Illustrated Books

When one speaks of illustrated books one often thinks about children books, picture books or graphic novels, comics and manga. But books with illustrations are not just for children or have to be a comic. Adults can appreciate this form as well. I certainly can.

One thing that draws me to illustrated books are the illustrations themselves. I am secretly envious of the talent of illustrators and other artists for their ability to create something so gorgeous.  I love looking at an illustration in a book, whether this is a map or a scene and to find the details there. Illustrations also don’t have to be an entire page. They can be a small square or even just the first letter of a word of a new scene or paragraph. It is a fine balance in illustrated books, and especially those for adults, to be able to weave the story and illustrations together. You can not just put an illustration in the middle of a book and be done with it. The text and illustrations have to become one to tell a story. I quite enjoyed seeing this in the combination of Neil Gaiman and Chris Riddell’s works. Some of their combined efforts are visually stunning but also flow from text to illustrations really well.

Or a different take on the illustrated books is where letters and text become apart of the illustrations. Illuminae is a good example of this. It creates a very different experience to a story.

Illustrations have to be able to support the text. Be a suplement but not take over. Illustrated books are a great break between bigger novels as they tend to be quicker reads and convey the story in a different way to you without taking away text entirely.
And illustrations can be a great way to emphasize certain emotions. I felt that in A Monster Calls this was done rather well. The emotions the mc experienced that took form in something touchable. A shape. The style of illustration fitted this very well. A play with sharp or soft lines and color can give of a very different feeling to an illustration.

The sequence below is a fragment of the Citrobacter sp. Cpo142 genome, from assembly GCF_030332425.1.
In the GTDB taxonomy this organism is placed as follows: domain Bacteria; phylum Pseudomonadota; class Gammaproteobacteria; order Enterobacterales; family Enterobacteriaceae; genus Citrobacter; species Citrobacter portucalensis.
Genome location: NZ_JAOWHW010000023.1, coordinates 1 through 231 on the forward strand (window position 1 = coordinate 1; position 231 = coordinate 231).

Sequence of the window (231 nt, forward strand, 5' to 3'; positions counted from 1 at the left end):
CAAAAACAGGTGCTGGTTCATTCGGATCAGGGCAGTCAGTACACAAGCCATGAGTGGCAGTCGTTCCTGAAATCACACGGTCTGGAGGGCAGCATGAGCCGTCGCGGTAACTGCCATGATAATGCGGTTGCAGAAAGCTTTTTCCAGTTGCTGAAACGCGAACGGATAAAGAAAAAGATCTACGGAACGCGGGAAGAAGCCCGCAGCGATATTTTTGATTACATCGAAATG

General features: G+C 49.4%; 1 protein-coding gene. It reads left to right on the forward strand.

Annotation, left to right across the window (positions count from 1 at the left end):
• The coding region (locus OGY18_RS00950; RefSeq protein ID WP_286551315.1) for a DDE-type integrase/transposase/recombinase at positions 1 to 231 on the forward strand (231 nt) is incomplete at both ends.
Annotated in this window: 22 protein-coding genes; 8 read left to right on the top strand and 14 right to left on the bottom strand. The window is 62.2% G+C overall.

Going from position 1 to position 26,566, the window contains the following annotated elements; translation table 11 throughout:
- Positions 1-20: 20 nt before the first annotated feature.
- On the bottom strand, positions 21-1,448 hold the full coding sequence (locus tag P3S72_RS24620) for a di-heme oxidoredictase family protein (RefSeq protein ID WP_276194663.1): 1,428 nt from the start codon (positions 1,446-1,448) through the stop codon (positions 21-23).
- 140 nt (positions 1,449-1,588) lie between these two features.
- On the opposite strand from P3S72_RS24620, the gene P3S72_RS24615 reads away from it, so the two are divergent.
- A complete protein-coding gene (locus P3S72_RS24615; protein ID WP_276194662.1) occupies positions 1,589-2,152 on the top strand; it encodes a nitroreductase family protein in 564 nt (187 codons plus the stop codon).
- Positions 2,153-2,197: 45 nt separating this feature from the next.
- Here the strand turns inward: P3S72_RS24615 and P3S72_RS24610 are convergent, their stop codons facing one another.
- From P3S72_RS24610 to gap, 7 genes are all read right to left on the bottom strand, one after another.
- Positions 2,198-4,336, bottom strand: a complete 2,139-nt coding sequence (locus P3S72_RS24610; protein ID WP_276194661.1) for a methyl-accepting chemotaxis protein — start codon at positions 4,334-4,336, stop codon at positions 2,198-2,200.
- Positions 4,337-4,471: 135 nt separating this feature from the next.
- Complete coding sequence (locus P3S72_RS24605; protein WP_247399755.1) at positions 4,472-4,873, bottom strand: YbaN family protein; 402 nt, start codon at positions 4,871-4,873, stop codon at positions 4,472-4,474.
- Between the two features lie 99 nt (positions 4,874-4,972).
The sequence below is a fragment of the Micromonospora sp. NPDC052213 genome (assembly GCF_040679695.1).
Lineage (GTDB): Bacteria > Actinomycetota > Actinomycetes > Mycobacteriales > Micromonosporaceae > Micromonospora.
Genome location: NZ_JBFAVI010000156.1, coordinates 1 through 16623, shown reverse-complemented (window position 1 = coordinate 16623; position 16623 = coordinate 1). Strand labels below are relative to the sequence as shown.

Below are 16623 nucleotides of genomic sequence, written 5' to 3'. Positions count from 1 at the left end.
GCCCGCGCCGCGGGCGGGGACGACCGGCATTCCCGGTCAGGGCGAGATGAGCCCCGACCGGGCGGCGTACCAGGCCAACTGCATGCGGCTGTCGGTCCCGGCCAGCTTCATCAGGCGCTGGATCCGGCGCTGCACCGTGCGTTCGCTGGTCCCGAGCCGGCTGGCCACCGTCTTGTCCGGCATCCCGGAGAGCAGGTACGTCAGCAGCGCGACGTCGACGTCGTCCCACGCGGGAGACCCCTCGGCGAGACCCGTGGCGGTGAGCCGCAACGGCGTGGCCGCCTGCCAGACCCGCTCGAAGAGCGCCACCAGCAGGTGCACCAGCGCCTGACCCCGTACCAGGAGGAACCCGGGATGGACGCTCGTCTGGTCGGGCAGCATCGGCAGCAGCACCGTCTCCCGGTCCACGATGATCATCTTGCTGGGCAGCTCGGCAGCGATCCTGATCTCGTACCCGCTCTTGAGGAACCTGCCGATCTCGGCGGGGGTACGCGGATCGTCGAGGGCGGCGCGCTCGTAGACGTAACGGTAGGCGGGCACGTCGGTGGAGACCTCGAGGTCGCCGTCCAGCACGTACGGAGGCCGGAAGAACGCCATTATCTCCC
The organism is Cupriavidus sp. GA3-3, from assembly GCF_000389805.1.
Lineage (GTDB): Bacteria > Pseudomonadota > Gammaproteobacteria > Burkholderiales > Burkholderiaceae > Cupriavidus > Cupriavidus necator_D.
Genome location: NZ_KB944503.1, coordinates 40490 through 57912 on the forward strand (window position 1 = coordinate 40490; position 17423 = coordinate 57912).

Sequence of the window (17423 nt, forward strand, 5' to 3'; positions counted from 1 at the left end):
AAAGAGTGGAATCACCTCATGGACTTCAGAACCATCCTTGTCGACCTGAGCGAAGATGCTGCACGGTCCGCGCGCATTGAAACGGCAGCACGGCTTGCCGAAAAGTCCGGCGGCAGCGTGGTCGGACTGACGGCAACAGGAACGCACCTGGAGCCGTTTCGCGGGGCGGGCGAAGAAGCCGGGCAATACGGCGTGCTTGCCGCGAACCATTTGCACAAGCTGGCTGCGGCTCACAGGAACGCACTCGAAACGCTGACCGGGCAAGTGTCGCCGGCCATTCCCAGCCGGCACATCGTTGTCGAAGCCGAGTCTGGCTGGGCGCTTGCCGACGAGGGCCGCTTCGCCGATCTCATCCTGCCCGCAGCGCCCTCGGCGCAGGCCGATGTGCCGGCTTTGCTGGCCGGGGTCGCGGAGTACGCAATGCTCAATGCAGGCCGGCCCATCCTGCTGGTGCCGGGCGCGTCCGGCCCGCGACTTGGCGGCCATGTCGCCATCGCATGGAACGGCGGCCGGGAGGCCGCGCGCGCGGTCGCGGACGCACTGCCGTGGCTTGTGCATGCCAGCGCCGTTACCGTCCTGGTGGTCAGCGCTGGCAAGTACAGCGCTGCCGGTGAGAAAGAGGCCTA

It is also very memorable. You will not easily forget a story that is told through text and illustrations. One can say that it does take away the possibility of people being able to visualize the story, but I think it still leaves plenty of space to visualize other aspects.

I also don’t think as an adult one should stick to just reading illustrated adult books. Even illustrated children’s books can give a new sensation to the story. Just see the illustrated editions of Harry Potter that are being released. It can give a different dimension to a favorite story.

Illustrated Books I Recommend

  • The Sleeper and the Spindle by Neil Gaiman. Illustrator Chris Riddell
  • Odd and the Frost Giants by Neil Gaiman. Illustrator Chris Riddell
  • Coraline by Neil Gaiman. Illustrator Chris Riddell
  • The Graveyard Book by Neil Gaiman. Illustrator Chris Riddell
  • Fortunately the Milk by Neil Gaiman. Illustrator Chris Riddell
  • The Last Hero (Discworld novel) by Terry Pratchett. Illustrator Paul Kidby
  • A Monster Calls by Patrick Ness. Illustrator Jim Kay
  • Illuminae by Jay Kristoff and Amy Kaufman.
  • The Ice Dragon by George R.R. Martin. Illustrator Luis Royo
  • Fearie Tales: Stories of the Grimm and Gruesome edited by Stephen Jones. Illustrator Alan Lee
  • Harry Potter and the Philosopher’s Stone by J.K. Rowling. Illustrator Jim Kay

Illustrated Books I Still Want to Read

  • Harry Potter and the Chamber of Secrets by J.K. Rowling. Illustrator Jim Kay
  • Neverwhere by Neil Gaiman. Illustrator Chris Riddell
  • Gemina by Jay Kristoff and Amie Kaufman. Illustrator Marie Lu
  • A Game of Thrones, illustrated edition by George R.R. Martin.
  • A Knight of the Seven Kingdoms by George R.R. Martin. Illustrator Gary Gianni
  • Alice’s Adventures in Wonderland and Other Stories by Lewis Carroll. Illustrator John Tenniel
  • The Lie Tree by Frances Hardinge. Illustrator Chris Riddell

Which illustrated books would you recommend?

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